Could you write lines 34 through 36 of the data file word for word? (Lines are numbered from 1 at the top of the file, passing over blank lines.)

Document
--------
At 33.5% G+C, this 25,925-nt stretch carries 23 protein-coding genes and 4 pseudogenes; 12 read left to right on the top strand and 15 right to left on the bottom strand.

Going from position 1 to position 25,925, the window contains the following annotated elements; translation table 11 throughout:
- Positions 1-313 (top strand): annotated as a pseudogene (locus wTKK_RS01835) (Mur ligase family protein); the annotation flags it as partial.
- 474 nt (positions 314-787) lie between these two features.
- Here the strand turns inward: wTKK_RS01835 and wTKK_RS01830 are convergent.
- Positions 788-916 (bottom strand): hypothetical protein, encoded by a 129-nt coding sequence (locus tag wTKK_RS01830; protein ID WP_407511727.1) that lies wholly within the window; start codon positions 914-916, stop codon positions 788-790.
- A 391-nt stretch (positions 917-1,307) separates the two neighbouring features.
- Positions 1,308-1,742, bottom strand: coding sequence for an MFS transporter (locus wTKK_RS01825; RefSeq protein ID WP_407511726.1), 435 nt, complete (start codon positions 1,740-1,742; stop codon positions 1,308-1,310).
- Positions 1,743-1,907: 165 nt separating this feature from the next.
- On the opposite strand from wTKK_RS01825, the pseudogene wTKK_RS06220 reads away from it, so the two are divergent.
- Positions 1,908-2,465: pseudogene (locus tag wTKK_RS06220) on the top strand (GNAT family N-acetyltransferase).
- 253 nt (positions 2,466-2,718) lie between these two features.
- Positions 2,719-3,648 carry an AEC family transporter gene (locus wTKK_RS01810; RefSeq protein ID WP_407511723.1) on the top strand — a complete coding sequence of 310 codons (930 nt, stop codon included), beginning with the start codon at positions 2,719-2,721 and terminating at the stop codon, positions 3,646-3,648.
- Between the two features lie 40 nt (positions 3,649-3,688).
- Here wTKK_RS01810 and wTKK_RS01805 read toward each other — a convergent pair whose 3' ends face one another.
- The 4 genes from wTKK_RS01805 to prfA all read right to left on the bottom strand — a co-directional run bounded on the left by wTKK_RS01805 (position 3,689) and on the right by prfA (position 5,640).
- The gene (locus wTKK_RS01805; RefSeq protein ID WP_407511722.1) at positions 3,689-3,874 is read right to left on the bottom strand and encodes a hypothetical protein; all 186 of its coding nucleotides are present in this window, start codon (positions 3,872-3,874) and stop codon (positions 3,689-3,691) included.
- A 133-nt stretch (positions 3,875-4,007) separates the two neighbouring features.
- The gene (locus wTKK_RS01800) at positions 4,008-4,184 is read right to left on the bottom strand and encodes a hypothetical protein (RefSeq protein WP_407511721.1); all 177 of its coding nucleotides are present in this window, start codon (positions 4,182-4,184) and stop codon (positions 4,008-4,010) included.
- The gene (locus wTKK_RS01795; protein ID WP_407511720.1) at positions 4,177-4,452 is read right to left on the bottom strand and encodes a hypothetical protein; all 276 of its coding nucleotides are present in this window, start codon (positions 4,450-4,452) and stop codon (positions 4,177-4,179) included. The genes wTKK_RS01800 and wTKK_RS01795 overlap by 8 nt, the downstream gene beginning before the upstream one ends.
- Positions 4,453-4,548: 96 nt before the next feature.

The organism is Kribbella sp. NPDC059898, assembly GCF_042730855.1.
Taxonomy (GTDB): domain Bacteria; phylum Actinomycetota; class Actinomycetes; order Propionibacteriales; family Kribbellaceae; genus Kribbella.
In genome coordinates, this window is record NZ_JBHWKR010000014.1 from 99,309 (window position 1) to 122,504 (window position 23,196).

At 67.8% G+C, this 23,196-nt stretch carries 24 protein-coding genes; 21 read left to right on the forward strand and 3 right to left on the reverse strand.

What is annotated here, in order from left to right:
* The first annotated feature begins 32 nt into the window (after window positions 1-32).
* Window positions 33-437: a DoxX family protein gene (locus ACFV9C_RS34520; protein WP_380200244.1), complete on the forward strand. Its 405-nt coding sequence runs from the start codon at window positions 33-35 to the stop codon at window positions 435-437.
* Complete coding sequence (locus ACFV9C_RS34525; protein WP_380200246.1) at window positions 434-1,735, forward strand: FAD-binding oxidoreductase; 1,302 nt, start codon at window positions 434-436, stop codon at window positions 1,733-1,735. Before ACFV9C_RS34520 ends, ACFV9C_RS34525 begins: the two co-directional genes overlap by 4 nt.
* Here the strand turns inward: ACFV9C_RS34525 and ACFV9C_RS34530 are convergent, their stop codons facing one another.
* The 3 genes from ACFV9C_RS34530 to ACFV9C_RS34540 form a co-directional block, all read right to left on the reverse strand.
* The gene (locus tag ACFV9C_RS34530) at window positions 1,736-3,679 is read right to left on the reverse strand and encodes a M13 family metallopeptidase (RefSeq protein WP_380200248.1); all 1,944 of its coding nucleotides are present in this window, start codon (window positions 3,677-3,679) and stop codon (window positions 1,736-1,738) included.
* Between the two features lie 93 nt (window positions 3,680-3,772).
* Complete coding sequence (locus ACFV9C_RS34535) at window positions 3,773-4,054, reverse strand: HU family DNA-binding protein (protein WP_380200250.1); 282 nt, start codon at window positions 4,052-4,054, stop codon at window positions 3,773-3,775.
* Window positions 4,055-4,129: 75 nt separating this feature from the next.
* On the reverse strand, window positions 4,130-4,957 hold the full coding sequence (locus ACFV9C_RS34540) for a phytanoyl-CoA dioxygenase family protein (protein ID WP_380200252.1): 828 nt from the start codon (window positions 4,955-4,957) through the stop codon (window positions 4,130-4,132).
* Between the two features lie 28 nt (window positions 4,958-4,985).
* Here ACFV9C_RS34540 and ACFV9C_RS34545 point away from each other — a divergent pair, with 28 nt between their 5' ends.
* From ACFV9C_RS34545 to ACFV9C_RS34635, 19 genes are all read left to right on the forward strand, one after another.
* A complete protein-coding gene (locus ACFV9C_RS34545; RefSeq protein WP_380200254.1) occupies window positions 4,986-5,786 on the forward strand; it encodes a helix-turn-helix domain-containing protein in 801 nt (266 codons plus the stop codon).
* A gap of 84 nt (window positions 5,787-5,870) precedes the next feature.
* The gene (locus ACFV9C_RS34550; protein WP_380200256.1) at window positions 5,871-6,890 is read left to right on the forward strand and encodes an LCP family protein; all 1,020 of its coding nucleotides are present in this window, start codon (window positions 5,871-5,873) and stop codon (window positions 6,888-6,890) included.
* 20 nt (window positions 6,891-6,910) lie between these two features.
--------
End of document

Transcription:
* Complete coding sequence (locus ACFV9C_RS34535) at window positions 3,773-4,054, reverse strand: HU family DNA-binding protein (protein WP_380200250.1); 282 nt, start codon at window positions 4,052-4,054, stop codon at window positions 3,773-3,775.
* Window positions 4,055-4,129: 75 nt separating this feature from the next.
* On the reverse strand, window positions 4,130-4,957 hold the full coding sequence (locus ACFV9C_RS34540) for a phytanoyl-CoA dioxygenase family protein (protein ID WP_380200252.1): 828 nt from the start codon (window positions 4,955-4,957) through the stop codon (window positions 4,130-4,132).